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366 DAYS

EDITORIALS REPRINTED

FROM

THE EVENING MAIL

OF

NEW YORK CITY

PUBLISHED BY

THE NEW YORK EVENING MAIL

1916

HARVARD COLLEGE LIBRARY
FROM THE LIBRARY OF
HUGO MUNSTERBERG
MARCH 15, 19:7

"We will never bring disgrace to this our city by any
act of dishonesty or cowardice, nor ever desert our suffer-
ing comrades in the ranks. We will fight for the ideals
and sacred things of the city, both alone and with many;
we will revere and obey the city's laws and do our best
to incite a like respect and reverence in those above us
who are prone to annul or set them at naught; we will
strive unceasingly to quicken the public's sense of civic
duty. Thus in all these ways we will transmit this city
not only not less but greater, better and more beautiful
than it was transmitted to us."

-Oath of the Young Men of Athens

COPYRIGHT, 1916
EDWARD A. RUMELY

THE TROW PRESS

NEW YORK

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Editorials in this book that express the viewpoint of Mr. S. S. McClure bear his signature.

PREFACE

The year since September, 1915, has been the most momentous in our history since the Civil War. All in all, it is probably the most vital year in the history of this world in which we live.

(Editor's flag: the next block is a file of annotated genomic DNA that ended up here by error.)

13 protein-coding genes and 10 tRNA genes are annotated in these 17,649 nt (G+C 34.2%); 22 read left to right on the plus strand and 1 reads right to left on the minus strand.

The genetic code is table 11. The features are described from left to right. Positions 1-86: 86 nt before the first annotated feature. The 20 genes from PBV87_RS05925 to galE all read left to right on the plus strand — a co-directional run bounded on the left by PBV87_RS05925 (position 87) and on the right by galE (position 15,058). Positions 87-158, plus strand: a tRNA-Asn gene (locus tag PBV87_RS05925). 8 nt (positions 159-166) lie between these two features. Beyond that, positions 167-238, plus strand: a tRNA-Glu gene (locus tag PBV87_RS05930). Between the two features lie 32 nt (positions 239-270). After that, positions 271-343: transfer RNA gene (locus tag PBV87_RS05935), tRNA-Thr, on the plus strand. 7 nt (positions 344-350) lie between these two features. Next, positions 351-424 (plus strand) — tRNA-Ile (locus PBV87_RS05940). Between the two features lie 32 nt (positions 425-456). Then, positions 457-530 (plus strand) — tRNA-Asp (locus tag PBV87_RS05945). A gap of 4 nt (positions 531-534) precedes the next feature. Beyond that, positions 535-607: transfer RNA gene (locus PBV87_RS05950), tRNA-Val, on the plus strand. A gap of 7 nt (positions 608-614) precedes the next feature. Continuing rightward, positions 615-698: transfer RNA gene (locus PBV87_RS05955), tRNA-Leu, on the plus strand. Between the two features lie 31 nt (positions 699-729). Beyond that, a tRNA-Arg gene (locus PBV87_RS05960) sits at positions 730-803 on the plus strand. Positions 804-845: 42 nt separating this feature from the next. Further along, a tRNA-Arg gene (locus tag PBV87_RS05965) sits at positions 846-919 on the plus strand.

In the year since September, 1915, great changes have occurred in our national life. Great problems have pressed, and still press, for solution. We have with us Mexico, Japan, Germany, Great Britain, to say nothing of the vast duty of preparing and nationalizing America. Peace is coming. We must cast the weight of America, for America, into that great equilibrium that will be called peace terms. And after peace, what?

No administration, Republican or Democratic, can solve these problems alone. In a democracy the determination of the nation's destiny may seem to be in the hands of its government. In reality, if the people be awake, that government's action can be nothing but an echo of the people's will, which we call public opinion. But there can be no clear voice of public opinion, the composite of our individual wills, unless we clarify our own opinions on these great matters. Out of muddy, careless thinking by the citizen will come muddy, careless policies by the nation.

America today needs preparedness, above all the preparedness of intelligence. No citizen dares shirk the duty of honest thinking.

The editorials, here reprinted without alteration, represent the stand which the Evening Mail took upon the great issues of the present and the future our stand as taken on the days when those issues arose.

Only the question of international policies which were acute in the year September, 1915, to September, 1916, are treated. Hence the omission of the vital problem of Belgium. September 24, 1916.

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